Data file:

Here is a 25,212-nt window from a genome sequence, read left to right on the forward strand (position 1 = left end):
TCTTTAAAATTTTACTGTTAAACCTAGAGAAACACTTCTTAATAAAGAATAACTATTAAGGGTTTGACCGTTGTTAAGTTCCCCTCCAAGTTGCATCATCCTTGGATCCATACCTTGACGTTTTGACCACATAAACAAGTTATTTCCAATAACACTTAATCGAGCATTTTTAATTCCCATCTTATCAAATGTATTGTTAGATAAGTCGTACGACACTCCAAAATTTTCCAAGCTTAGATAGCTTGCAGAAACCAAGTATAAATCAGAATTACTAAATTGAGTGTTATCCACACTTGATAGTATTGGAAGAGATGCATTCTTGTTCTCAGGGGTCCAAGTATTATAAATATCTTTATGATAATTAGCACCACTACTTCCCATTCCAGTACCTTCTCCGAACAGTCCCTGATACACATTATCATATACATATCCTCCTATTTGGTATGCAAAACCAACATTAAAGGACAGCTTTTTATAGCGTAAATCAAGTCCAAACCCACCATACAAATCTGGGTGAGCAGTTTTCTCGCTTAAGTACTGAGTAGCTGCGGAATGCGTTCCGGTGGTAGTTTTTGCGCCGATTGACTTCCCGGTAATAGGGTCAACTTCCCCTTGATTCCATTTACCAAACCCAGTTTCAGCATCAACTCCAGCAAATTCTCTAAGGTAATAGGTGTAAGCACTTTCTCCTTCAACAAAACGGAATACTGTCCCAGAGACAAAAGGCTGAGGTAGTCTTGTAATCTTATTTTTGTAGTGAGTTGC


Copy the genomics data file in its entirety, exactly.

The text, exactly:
Here is a 25,212-nt window from a genome sequence, read left to right on the forward strand (position 1 = left end):
TCTTTAAAATTTTACTGTTAAACCTAGAGAAACACTTCTTAATAAAGAATAACTATTAAGGGTTTGACCGTTGTTAAGTTCCCCTCCAAGTTGCATCATCCTTGGATCCATACCTTGACGTTTTGACCACATAAACAAGTTATTTCCAATAACACTTAATCGAGCATTTTTAATTCCCATCTTATCAAATGTATTGTTAGATAAGTCGTACGACACTCCAAAATTTTCCAAGCTTAGATAGCTTGCAGAAACCAAGTATAAATCAGAATTACTAAATTGAGTGTTATCCACACTTGATAGTATTGGAAGAGATGCATTCTTGTTCTCAGGGGTCCAAGTATTATAAATATCTTTATGATAATTAGCACCACTACTTCCCATTCCAGTACCTTCTCCGAACAGTCCCTGATACACATTATCATATACATATCCTCCTATTTGGTATGCAAAACCAACATTAAAGGACAGCTTTTTATAGCGTAAATCAAGTCCAAACCCACCATACAAATCTGGGTGAGCAGTTTTCTCGCTTAAGTACTGAGTAGCTGCGGAATGCGTTCCGGTGGTAGTTTTTGCGCCGATTGACTTCCCGGTAATAGGGTCAACTTCCCCTTGATTCCATTTACCAAACCCAGTTTCAGCATCAACTCCAGCAAATTCTCTAAGGTAATAGGTGTAAGCACTTTCTCCTTCAACAAAACGGAATACTGTCCCAGAGACAAAAGGCTGAGGTAGTCTTGTAATCTTATTTTTGTAGTGAGTTGC